The Counter-current Exchange in fish is used as a method for them to gain enough oxygen in the water. This method is used as there is a lack of oxygen that can be found in the water. As a result of this fish have found a way of adapting and evolving in these types of conditions.
Fish use their gills found on the side that is used for them to collect their oxygen. The process of how fish do this is as follows:
Water enters through the mouth of the fish and then it will pass out through the gills. Inside the gills there are small branches known as the: gill filaments this as a result gives it a larger surface area:to allows for gaseous exchange. The surface area is further increased by the small tiny structures known as the : gill plates.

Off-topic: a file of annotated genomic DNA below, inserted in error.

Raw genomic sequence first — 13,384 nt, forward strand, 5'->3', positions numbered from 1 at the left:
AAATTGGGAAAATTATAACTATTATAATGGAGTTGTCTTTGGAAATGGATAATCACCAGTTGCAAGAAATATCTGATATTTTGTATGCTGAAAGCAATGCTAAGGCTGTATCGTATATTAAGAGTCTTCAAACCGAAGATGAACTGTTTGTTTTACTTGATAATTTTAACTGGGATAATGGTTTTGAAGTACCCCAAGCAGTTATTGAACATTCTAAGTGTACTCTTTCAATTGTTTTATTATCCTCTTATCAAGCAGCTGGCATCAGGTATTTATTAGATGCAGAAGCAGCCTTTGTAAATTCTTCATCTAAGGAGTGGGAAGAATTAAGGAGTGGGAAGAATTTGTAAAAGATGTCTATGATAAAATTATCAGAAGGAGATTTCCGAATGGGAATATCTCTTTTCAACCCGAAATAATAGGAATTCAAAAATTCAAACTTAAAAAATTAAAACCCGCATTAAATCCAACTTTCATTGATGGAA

There are many blood capillaries that are found through the gill plates which allows for faster/efficient rate of diffusion Through the gill filaments water will flow one way while the blood flows through the other direction of the gill plates. When the water flows past the blood there can be a high concentration of oxygen found in the water therefore the oxygen will diffuse into the blood. There will also be a large maintenance of concentration gradient between the water and the blood.
Ventilation of gills
Not only do fish use the Countercurrent Exchange but they also have a process where these gills are further ventilated. Ventilation means where fresh air enters through. The mouth of the fish opens up, the floor of the buccal cavity is then lowered. Pressure decreases and water enters in. When the fish closes its mouth the floor of the buccal raises up, volume decreases which then increases the pressure and forces the water out of the filaments. On every gill there is a bony flap known as the operculum which is used to protect the gills.